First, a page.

Consulate officials visited the city at the behest of and worked in conjunction with the Filipino American Association of Kodiak to help residents with legal documents such as passport renewals, dual citizenship paperwork, affidavits, power of attorney issues and other legalities.
The visits have taken place on Kodiak since 2008. They also take place in Fairbanks, Juneau and Anchorage to help Filipino residents of those cities with their legal needs.
“Originally, you had to go to San Francisco to do much of the legal work but that got too expensive,” said Mary Guilas-Hawver, president of the association. “This is wonderful. This is their outreach. We just host them,” she said of the consulate officials’ visit.
On Friday and Saturday, the Kodiak Teen Center at 410 Cedar Street was turned into an informal legal office as association volunteers helped Kodiak’s Filipino residents wade through the barrage of legal documents. Overseeing much of it was Reginald Bernabe, consul for the Philippine Consulate General. He’s been to Kodiak three times now overseeing outreach programs for the consulate and was in Anchorage last month at a similar event.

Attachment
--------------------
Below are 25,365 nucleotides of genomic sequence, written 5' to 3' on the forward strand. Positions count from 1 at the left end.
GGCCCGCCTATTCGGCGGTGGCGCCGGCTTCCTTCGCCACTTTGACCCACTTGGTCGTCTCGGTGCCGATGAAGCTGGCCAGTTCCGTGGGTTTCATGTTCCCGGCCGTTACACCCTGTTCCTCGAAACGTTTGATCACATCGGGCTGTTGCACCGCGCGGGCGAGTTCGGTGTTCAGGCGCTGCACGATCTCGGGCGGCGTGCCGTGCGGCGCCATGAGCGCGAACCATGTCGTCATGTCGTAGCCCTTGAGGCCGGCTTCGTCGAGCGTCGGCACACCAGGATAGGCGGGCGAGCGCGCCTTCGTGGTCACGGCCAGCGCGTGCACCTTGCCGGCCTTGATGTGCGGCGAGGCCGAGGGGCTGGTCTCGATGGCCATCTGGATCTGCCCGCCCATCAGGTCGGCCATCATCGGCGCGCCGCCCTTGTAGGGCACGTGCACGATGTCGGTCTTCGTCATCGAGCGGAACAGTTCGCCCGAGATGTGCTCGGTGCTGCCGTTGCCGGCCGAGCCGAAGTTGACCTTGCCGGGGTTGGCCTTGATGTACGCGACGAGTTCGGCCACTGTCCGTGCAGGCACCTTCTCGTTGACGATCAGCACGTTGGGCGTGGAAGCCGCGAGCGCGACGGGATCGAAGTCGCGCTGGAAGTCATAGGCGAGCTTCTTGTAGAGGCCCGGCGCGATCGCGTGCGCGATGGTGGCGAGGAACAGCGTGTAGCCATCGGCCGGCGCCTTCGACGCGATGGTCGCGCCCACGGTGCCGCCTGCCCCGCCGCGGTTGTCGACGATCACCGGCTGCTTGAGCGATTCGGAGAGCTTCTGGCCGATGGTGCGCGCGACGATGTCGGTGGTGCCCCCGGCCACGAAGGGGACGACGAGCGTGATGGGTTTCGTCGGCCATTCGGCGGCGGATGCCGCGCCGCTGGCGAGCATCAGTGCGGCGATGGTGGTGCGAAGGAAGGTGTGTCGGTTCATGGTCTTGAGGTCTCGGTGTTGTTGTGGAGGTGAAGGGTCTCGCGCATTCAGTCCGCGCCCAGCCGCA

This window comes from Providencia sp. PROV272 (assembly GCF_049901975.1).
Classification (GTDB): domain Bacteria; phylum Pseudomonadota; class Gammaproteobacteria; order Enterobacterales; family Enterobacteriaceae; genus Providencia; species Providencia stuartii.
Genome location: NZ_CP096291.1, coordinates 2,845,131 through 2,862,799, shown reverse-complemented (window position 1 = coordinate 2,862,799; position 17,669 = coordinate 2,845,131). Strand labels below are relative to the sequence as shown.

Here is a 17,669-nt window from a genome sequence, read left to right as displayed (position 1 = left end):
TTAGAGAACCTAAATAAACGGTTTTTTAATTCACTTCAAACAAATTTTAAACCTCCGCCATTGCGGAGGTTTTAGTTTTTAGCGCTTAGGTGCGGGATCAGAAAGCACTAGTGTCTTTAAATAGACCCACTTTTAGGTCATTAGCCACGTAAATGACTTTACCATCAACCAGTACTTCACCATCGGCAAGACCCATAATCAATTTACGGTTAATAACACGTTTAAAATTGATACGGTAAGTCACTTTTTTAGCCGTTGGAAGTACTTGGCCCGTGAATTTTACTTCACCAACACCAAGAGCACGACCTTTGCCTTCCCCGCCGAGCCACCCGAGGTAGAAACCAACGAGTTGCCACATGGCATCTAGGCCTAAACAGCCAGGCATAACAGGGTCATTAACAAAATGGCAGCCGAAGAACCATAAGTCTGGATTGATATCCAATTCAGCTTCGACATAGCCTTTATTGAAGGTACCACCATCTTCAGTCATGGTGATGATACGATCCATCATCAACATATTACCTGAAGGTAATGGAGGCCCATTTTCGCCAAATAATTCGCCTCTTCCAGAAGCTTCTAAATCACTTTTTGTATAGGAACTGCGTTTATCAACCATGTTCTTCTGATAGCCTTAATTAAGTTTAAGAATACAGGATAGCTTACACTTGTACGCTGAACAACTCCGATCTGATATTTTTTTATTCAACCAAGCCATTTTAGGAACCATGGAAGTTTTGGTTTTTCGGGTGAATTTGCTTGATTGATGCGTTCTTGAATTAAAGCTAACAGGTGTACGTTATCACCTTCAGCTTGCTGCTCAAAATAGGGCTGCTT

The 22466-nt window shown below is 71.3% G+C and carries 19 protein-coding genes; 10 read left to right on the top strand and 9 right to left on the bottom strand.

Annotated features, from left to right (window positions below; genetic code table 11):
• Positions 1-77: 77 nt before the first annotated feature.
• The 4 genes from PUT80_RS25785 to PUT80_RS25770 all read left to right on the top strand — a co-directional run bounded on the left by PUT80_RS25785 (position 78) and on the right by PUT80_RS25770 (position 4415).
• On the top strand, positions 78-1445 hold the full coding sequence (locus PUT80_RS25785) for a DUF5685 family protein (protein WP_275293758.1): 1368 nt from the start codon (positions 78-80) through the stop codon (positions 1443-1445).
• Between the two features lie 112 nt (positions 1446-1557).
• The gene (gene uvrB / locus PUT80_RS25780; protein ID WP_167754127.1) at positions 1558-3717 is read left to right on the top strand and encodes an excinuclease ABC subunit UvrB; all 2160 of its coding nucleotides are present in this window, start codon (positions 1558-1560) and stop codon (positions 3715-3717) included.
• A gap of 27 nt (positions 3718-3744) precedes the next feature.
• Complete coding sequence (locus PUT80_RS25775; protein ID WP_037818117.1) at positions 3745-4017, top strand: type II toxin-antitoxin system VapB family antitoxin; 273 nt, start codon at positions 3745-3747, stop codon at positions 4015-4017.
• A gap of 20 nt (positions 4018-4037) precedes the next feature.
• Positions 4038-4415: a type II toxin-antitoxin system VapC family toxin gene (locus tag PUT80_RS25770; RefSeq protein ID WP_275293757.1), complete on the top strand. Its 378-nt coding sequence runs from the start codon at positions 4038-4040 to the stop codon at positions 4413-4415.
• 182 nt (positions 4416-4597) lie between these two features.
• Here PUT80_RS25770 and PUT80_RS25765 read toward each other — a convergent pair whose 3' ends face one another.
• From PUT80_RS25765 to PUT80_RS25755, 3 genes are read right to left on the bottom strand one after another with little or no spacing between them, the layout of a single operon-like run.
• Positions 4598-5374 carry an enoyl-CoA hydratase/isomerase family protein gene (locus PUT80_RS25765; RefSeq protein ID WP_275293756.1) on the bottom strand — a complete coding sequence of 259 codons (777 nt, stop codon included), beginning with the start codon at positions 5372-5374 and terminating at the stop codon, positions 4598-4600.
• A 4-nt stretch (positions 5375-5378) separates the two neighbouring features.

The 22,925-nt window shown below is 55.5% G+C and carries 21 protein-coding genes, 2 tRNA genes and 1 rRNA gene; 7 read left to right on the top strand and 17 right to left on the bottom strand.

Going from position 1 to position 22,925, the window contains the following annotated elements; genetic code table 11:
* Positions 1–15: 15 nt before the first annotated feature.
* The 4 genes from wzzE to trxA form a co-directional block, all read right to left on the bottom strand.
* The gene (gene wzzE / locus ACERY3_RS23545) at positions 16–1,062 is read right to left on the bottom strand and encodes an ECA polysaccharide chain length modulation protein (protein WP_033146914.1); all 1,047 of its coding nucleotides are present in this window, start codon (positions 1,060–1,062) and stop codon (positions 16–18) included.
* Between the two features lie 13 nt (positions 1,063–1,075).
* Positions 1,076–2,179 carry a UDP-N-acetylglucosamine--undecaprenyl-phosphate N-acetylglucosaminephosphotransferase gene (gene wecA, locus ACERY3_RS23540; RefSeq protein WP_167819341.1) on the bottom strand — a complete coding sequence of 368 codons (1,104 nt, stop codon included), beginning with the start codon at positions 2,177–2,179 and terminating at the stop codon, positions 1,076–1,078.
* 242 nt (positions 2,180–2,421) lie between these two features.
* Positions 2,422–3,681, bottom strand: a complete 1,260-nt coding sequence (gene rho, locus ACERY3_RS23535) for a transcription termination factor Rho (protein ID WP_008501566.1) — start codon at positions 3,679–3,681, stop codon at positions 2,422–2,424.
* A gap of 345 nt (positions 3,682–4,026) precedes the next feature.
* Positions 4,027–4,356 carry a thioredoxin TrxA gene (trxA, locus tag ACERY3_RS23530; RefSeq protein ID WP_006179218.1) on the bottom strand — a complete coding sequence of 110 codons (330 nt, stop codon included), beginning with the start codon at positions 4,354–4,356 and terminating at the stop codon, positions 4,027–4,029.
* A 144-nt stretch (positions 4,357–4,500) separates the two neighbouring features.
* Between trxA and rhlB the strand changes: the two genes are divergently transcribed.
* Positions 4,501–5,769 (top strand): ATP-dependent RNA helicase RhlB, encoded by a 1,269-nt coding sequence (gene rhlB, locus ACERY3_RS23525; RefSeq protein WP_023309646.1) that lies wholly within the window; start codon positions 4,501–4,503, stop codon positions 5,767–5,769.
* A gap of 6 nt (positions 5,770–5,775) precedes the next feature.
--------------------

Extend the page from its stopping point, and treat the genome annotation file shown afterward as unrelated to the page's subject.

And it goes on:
“We do outreach as much as we can in our 10-state jurisdiction. It’s one way we can reach our constituents,” Bernabe said. The Philippine Consulate General in San Francisco covers Northern California, Northern Nevada, Washington, Oregon, Montana, Colorado, Idaho, Utah, Wyoming and Alaska.
According to the 2010 Census, the estimated number of Filipinos in the United States is 2,555,314. In Alaska, the Filipino population is 25,424.
On Saturday, the association and consulate officials hosted a public reception with borough and city officials and candidates running for election in the August primary. A group of Kodiak Filipino residents also were sworn in as U.S. citizens during the evening.
While the program provides a much-needed legal necessity of Kodiak residents who still have strong ties to the Philippines, the program also offers a bit of social interaction and time to play catchup with news and current event talk of life in the Philippines.
“The benefit for the community is people don’t have to spend so much month to get their needs met,” Guilas-Hawver said, “and we get to connect with the Philippine government.”